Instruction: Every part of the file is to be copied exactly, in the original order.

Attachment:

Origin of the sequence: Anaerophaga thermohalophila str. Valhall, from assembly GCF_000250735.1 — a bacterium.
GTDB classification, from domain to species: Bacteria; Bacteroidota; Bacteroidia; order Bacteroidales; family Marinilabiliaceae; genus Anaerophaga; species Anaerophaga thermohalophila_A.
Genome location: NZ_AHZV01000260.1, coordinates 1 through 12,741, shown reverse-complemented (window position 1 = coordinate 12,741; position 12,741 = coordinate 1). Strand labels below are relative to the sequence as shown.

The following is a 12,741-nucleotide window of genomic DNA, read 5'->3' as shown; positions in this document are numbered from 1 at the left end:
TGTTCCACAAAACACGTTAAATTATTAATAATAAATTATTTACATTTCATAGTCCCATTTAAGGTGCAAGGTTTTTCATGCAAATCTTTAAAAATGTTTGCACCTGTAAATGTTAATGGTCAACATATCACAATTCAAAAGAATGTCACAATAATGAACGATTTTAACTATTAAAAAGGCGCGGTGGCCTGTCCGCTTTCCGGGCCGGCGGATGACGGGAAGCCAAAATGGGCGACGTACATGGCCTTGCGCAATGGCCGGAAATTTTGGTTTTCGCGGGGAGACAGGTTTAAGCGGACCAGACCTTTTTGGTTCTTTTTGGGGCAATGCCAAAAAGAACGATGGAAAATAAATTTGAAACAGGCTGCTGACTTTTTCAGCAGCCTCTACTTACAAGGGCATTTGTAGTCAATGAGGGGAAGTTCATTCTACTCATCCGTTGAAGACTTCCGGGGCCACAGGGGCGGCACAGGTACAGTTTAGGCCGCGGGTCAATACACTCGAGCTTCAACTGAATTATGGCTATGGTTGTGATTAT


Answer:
Origin of the sequence: Anaerophaga thermohalophila str. Valhall, from assembly GCF_000250735.1 — a bacterium.
GTDB classification, from domain to species: Bacteria; Bacteroidota; Bacteroidia; order Bacteroidales; family Marinilabiliaceae; genus Anaerophaga; species Anaerophaga thermohalophila_A.
Genome location: NZ_AHZV01000260.1, coordinates 1 through 12,741, shown reverse-complemented (window position 1 = coordinate 12,741; position 12,741 = coordinate 1). Strand labels below are relative to the sequence as shown.

The following is a 12,741-nucleotide window of genomic DNA, read 5'->3' as shown; positions in this document are numbered from 1 at the left end:
TGTTCCACAAAACACGTTAAATTATTAATAATAAATTATTTACATTTCATAGTCCCATTTAAGGTGCAAGGTTTTTCATGCAAATCTTTAAAAATGTTTGCACCTGTAAATGTTAATGGTCAACATATCACAATTCAAAAGAATGTCACAATAATGAACGATTTTAACTATTAAAAAGGCGCGGTGGCCTGTCCGCTTTCCGGGCCGGCGGATGACGGGAAGCCAAAATGGGCGACGTACATGGCCTTGCGCAATGGCCGGAAATTTTGGTTTTCGCGGGGAGACAGGTTTAAGCGGACCAGACCTTTTTGGTTCTTTTTGGGGCAATGCCAAAAAGAACGATGGAAAATAAATTTGAAACAGGCTGCTGACTTTTTCAGCAGCCTCTACTTACAAGGGCATTTGTAGTCAATGAGGGGAAGTTCATTCTACTCATCCGTTGAAGACTTCCGGGGCCACAGGGGCGGCACAGGTACAGTTTAGGCCGCGGGTCAATACACTCGAGCTTCAACTGAATTATGGCTATGGTTGTGATTAT